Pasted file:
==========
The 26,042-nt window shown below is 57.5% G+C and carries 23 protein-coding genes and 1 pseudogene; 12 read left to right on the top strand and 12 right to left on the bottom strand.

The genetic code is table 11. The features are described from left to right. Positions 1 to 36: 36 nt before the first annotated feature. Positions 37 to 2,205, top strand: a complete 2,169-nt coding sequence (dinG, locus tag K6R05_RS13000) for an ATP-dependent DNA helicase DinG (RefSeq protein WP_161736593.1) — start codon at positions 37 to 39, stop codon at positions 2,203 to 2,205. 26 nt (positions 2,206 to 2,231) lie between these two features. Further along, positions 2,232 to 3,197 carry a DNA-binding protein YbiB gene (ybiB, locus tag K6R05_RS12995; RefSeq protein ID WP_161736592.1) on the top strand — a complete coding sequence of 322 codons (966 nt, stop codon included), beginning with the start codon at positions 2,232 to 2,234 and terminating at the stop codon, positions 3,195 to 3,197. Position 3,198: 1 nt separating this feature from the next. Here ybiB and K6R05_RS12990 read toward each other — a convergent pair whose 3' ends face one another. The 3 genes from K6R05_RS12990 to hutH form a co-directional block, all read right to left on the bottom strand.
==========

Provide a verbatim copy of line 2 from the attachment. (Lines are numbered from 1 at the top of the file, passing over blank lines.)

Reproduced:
The genetic code is table 11. The features are described from left to right. Positions 1 to 36: 36 nt before the first annotated feature. Positions 37 to 2,205, top strand: a complete 2,169-nt coding sequence (dinG, locus tag K6R05_RS13000) for an ATP-dependent DNA helicase DinG (RefSeq protein WP_161736593.1) — start codon at positions 37 to 39, stop codon at positions 2,203 to 2,205. 26 nt (positions 2,206 to 2,231) lie between these two features. Further along, positions 2,232 to 3,197 carry a DNA-binding protein YbiB gene (ybiB, locus tag K6R05_RS12995; RefSeq protein ID WP_161736592.1) on the top strand — a complete coding sequence of 322 codons (966 nt, stop codon included), beginning with the start codon at positions 2,232 to 2,234 and terminating at the stop codon, positions 3,195 to 3,197. Position 3,198: 1 nt separating this feature from the next. Here ybiB and K6R05_RS12990 read toward each other — a convergent pair whose 3' ends face one another. The 3 genes from K6R05_RS12990 to hutH form a co-directional block, all read right to left on the bottom strand.